Healthy competition amongst vendors enables multiple degrees of freedom for application solutions, but more technologies in a given vendors tool box only enables the ability to build better IT solutions.  The same applies to those who are in the business of building cars.  From a business perspective it is absolutely critical that the technologies have to be articulated into a cohesive and complementary strategy for success.  For example Ford builds cars, trucks and hybrids.  Ford does not depend on putting a truck engine into a Ford Focus and vice versa for obvious reasons.  The same applies for technology.  No "one solution fits all" has ever been successful in any market. 

Venture Capitalists and public companies have been chasing "the" goal for many years that one given technology can satisfy all aspects of a given marketHowever when you combine and use multiple technologies in your portfolio and present the right business and sales focus the results can be pretty awesome.

Here is a good example of software technologies:

from the tool box combined with partner technology to produce an ultimate software application solution.

Blog is available also at: http://bobporras.wordpress.com/

Monday Nov 10, 2008

A new Networked Appliance is the Appliance Appliance for Storage and IT

Going against the establishment or trying to redefine standards in an industry is always hard.  While believers encourage you the industry critics are happy to knock you down.  For the critics as Dale Carnegie says: "Criticisms are disguised complements."  Today after lots of encouragement, hard work and collaboration Sun is announcing it's first wave of OpenStorage appliance solutions built from some pretty compelling systems and software technologies. 

In a nutshell the Sun Storage 7000 Unified Storage System Family offers data services via:

  • - Storage Analytics
  • - VLAN support
    - ZFS Hybrid Storage Pool
    - RAID-Z (5 and 6), Mirrored and Striping
    - Snapshots
    - Clone and clone promotion
    - Snapshot Restore
    - Storage ISV integration
    - NFSv3, v4 service
    - Kernel based CIFS Server
    - iSCSI Target
    - Remote Replication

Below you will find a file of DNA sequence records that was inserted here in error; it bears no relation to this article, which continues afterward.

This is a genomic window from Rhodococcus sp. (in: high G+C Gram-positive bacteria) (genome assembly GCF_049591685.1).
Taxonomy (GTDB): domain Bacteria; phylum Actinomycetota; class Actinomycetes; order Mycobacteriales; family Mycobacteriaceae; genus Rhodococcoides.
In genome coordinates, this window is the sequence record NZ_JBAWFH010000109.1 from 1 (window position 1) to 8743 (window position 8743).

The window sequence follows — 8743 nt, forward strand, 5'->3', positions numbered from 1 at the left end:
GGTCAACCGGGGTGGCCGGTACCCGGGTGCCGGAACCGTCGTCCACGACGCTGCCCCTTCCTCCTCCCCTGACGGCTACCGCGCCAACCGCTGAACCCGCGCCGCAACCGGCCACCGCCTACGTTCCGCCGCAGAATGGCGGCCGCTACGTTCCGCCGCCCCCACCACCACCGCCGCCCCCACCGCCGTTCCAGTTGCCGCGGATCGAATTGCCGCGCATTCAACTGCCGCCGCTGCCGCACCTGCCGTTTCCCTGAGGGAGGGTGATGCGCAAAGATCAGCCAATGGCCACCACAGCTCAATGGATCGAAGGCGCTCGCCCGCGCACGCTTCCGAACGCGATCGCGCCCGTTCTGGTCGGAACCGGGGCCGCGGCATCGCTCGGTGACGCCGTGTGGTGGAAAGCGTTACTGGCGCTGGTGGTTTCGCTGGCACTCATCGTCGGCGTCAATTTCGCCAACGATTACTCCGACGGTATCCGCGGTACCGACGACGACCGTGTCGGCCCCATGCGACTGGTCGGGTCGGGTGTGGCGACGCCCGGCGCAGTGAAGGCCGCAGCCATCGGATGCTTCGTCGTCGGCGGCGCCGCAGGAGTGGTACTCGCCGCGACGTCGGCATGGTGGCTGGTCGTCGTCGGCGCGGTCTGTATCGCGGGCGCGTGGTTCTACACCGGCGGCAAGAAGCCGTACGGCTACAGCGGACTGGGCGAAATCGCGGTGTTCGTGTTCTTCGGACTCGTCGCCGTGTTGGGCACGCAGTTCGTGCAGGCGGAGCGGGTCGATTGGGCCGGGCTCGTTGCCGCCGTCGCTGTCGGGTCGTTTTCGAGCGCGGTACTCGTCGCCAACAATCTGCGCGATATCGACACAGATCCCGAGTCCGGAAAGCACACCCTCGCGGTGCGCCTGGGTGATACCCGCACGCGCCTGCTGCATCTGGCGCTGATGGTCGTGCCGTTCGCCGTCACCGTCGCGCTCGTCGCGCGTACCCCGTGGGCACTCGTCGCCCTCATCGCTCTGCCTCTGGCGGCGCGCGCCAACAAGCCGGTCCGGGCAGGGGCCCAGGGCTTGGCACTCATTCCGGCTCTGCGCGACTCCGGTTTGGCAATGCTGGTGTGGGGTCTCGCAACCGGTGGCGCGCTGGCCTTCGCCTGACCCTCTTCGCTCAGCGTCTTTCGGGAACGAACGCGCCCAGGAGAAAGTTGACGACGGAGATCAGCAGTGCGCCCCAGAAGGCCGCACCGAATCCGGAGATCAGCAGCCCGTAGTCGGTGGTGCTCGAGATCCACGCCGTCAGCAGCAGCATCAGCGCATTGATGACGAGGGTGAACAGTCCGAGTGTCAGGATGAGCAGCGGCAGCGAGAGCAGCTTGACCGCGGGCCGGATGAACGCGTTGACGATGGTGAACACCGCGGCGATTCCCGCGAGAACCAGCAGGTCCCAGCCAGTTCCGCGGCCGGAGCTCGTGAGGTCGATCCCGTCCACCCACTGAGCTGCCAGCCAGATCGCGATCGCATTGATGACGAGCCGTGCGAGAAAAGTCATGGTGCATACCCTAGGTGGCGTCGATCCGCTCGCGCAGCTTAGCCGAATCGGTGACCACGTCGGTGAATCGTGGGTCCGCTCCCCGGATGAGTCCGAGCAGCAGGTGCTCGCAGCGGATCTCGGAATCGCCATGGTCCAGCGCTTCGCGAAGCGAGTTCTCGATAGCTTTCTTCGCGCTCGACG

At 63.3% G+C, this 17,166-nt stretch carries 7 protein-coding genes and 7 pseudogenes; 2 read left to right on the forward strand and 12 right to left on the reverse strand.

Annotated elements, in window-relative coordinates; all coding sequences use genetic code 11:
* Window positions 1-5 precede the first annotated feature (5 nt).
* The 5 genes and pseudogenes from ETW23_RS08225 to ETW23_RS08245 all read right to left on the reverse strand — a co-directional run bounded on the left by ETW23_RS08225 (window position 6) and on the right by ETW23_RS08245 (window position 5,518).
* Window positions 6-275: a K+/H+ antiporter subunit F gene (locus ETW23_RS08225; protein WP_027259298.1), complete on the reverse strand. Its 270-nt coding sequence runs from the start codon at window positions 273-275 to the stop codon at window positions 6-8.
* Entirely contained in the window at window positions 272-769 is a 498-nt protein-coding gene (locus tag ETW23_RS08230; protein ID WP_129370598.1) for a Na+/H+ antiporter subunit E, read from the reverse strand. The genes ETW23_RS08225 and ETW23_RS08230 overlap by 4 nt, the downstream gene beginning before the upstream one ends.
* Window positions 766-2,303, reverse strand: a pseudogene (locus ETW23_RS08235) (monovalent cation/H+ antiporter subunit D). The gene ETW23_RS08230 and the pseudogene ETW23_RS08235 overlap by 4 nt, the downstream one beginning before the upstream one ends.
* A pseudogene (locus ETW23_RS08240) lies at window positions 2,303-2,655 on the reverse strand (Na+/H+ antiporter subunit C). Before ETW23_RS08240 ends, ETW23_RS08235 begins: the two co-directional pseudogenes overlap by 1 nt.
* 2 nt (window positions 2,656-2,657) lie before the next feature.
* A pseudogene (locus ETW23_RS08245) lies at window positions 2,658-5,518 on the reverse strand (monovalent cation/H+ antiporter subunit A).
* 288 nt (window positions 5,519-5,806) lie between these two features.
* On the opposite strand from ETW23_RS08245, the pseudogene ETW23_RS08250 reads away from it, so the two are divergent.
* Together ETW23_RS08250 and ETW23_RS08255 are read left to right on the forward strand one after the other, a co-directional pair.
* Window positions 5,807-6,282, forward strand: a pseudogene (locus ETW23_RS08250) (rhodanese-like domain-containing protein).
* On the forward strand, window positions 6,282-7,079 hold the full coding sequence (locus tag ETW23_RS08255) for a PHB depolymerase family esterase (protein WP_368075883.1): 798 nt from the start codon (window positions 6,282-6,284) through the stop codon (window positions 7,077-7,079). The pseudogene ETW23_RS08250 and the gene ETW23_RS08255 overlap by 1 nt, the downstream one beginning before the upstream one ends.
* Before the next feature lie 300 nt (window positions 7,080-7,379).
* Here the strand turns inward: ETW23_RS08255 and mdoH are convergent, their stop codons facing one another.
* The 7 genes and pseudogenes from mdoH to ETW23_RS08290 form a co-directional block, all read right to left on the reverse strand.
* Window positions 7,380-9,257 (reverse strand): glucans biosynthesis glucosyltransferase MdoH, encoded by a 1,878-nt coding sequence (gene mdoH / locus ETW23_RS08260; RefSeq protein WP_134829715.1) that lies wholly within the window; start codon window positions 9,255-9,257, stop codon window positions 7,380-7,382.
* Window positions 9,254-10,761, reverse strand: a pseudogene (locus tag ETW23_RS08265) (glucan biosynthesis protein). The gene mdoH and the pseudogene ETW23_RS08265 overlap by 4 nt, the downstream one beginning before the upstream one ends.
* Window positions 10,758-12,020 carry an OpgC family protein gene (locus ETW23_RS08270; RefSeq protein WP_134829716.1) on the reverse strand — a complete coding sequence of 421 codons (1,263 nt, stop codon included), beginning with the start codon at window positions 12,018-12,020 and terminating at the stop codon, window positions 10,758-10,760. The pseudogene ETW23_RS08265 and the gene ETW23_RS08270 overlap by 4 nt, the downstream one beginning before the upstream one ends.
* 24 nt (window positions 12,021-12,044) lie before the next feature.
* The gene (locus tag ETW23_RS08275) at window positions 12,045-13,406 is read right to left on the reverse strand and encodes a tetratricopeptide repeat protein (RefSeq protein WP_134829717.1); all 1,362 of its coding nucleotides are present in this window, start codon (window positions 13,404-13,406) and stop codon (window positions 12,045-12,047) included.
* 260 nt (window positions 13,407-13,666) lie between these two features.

- Data Compression
    - Active-Active Clustering
    - Thin Provisioning
    - Virus scanning
    - NDMP Server (Network Data Management Protocol)
    - System Self-Healing
    - ZFS Data Integrity
    - RAID-6 (DP) and optional RAID-6 Across JBODs
    - LACP (Link Aggregation Control Protocol)
    - IP MultiPathing (IPMP)
    - I/O MultiPathing between the Sun Storage 7410 and JBODs
    - Phone home telemetry
    - Multi Browser Interface support
    - Heterogeneous access
    - Role Base Access Control and more...

As true appliances the Sun Storage 7110, 7210 and 7410 offer you a seamless easy to use captive control interface.  It should not matter what is under the covers. But let's take a quick peek under and look at some of the piece parts.  The same piece parts that allow anyone in the opensolaris community to roll your own storage solution.  A great group of folks at Sun have rolled our own storage appliance for sale ($$$) if that is the right solution for you.  Some community members have money but no time and some community members have no money but timeMeet up with them.  The choice is yours and the cost savings are significant for either choice.  However it is pretty difficult to make something very easy and that's where the technical skills of systems and software expertise at Sun differentiates. 

Next up in our recipe is standard commodity hardware.  Nothing special is needed here to add or tweak the configuration.  Software turns the standard hardware into the appliance.  Stock servers with disks and dumb JBOD expansion if you really want to scale. No magic here other than well designed hardware.  Add in components such as SSD/Flash technology to optimize file serving.  Marry it all with very clever file system technology (you know what it is) so performance gains pop.  Intelligence based on a simple flow of:

if ssd_present

then

       begin {optimize ssd}

else

       begin {optimize normal};

That's right an auto sensing file system (click here to see the actual code) for solid state disks no matter how many you may have in your configuration.  Now let's look at one final component. Technology that combines, contains, configures, consolidates and choreographs all this neat stuff into one seamless appliance of fully integrated software and hardware (FISHworks).  The result is analytics for insight and management.  Integrated RAS, fault management and reporting.  Click and point for configuration, management of data services and user management.  Simply easy.

Congratulations are due to too many folks to name here across the systems, software, services, marketing, ops, etc. organizations at Sun.  The most exciting aspect for me is the almost limitless additional services and horizontal scaling that can be realized through the combination of more innovation among systems and opensolaris software.  No matter what model is right for you, as a community member, you can participate or just watch.  It's totally up to you.

As the graphic shows above we've put all hands in for a job well done.